3D printing will spawn businesses, products, services and jobs that are as unimaginable today as the auto industry was at the dawn of the 20th century. There are already hundreds of independent 3D printing fabricators in the United States, most of which are small businesses. They are the 3D printing factories of the future.
There are two sides to the 3D printing industry: industrial and consumer. The consumer side is almost entirely small businesses.
3D printing is also a springboard for many other types of small businesses. A new breed of service-oriented business is starting up around the 3D printing of parts. These small businesses service the 3D printing industry. Others are using the technology to start small businesses, such as companies that 3D-print models of what you will look like after cosmetic surgery, companies that 3D-print selfies and bobble heads, companies that 3D-print pet models, and companies that 3D-print toys, customized wedding cake toppers and accessories, and jewelry. Other startups are using 3D printing to make medical devices, implants, surgical guides and surgical models. The U.S. Marine Corps stated in a recent report that it expects 3D printing to allow many small businesses to compete with the big players in the defense contracting industry.
New Businesses, New Jobs
Of course, my crystal ball is not perfect, but some types of 3D printing-related jobs are suggested by its strengths.
Regional manufacturing means many factories will be independent fabricators. A growing number of 3D printing fabricators can be found throughout the world. 3D printing fabricators are the regional and distributed manufacturers of the 3D printing age. They are the employers of the factory workers of the 3D printing-fueled manufacturing renaissance. Individually, they may not employ a large number of people, but together, they will be a major source of factory jobs. They may be traditional machine shops that add 3D printers, or they may own only 3D printers.
As more and more 3D printers are sold, they will probably be networked. 3D printer networks such as 3DHubs, which connects users to thousands of consumer-grade 3D printers around the world, are already springing up. Many of the printer owners are one-person fabricator shops.
3D-printable digital blueprints are a company’s crown jewels. If they lose control of them, their businesses could be destroyed. Several start-ups have their sights set on this problem.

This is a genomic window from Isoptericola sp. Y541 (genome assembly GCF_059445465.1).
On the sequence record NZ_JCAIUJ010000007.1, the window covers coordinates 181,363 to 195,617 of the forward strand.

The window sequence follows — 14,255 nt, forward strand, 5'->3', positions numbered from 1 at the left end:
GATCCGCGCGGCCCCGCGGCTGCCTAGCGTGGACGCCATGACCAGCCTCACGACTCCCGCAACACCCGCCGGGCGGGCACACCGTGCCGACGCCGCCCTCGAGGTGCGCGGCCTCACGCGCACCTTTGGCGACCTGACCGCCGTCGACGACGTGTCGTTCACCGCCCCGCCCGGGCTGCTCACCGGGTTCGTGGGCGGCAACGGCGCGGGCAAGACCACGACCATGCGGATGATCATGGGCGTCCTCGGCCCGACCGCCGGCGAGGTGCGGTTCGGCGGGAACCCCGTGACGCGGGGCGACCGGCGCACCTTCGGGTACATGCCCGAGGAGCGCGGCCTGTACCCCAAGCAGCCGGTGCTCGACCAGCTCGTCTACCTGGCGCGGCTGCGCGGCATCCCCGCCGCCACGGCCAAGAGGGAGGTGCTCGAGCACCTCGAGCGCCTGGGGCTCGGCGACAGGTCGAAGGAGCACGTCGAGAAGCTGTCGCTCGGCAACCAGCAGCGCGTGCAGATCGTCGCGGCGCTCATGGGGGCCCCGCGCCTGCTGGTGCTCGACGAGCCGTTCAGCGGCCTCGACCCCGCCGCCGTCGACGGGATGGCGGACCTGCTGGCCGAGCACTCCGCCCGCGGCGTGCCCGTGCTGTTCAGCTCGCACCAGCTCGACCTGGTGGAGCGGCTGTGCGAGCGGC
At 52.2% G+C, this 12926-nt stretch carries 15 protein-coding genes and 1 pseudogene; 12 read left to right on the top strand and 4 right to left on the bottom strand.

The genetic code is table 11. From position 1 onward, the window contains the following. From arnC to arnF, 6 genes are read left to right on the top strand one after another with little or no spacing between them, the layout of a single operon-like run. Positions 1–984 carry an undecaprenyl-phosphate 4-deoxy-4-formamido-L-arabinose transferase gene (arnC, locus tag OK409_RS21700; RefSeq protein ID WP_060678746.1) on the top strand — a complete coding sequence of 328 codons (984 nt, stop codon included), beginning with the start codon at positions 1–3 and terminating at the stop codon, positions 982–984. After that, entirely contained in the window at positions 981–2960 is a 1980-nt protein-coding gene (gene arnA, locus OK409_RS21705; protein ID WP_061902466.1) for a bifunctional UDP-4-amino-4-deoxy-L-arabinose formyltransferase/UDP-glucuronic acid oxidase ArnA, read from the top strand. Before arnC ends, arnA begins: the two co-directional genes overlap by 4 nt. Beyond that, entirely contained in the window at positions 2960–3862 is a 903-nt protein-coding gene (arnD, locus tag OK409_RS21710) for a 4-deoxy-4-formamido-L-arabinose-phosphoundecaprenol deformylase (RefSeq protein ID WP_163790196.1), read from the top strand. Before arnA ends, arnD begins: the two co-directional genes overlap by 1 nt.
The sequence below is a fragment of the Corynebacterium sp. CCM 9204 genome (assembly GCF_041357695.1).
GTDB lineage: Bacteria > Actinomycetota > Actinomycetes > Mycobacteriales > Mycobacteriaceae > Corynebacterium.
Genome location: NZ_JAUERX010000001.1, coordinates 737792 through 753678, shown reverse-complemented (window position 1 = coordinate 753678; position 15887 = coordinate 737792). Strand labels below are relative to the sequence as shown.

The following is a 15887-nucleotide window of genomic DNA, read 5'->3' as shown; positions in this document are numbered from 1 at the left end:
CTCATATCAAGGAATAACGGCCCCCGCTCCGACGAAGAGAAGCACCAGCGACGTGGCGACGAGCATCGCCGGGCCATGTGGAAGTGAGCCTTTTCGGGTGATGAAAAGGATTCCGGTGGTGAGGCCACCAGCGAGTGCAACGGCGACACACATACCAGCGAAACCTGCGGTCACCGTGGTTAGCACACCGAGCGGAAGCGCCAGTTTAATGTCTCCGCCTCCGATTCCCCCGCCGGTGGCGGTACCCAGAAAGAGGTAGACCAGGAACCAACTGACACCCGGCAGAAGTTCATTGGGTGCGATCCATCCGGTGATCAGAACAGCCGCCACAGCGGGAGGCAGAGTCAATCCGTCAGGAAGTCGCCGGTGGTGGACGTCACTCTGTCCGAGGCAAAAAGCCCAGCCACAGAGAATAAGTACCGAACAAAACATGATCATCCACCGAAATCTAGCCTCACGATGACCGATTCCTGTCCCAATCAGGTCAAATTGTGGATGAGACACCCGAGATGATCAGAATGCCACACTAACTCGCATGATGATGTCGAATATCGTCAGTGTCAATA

Computer programmers in the 3D printing job market will be like kids in a candy shop. They and their businesses will be in high demand to write, update and manage software to meet 3D printing-related software needs for customization, design, manufacturing, quality control and many other needs yet to be discovered.
Another small-business growth area will be 3D-printing product designers. Before 3D printing, products were designed so that they could be made with traditional manufacturing methods, which is called “design for manufacturing.” 3D printing eliminates such limitations and enables manufacturing for design. This allows designers to create products that never existed before and to give existing products a radically different look and feel. 3D-printed designs can be complex, customized and one-of-a-kind. Designers who take full advantage of 3D printing will design parts and products that look radically different from their traditionally made counterparts and designs that could not be made before. Yet companies that use 3D printing chronically complain of the dearth of designers who understand 3D printing. The 3D printing world is a product-design company’s oyster.
Skilled 3D printing-related jobs soared 1,384 percent from 2010 to 2014 and were up 103 percent from 2013 to 2014. The three jobs most in demand were industrial and mechanical engineers and software developers.
Making Us Makers Again
We are all makers at heart. For all of human history, except the past hundred years or so, when people needed something, they made it. Then came the Industrial Revolution, and eventually we became buyers, not makers. Today’s makers and small businesses are one important key to job creation. A quarter of U.S. manufacturing companies employ fewer than five people, and 60 percent of new jobs generated from 2009 to 2013 were created by small businesses. 3D printing can take us back to our maker roots, fostering technical innovation, new businesses and jobs we never heard of.
John Hornick is the author of the new book “3D Printing Will Rock the World.” He has been a counselor and litigator in the Washington, D.C., office of the Finnegan IP law firm for more than 30 years, advising clients about how 3D printing may affect their businesses. Hornick also frequently writes about 3D printing and has lectured about 3D printing all over the world.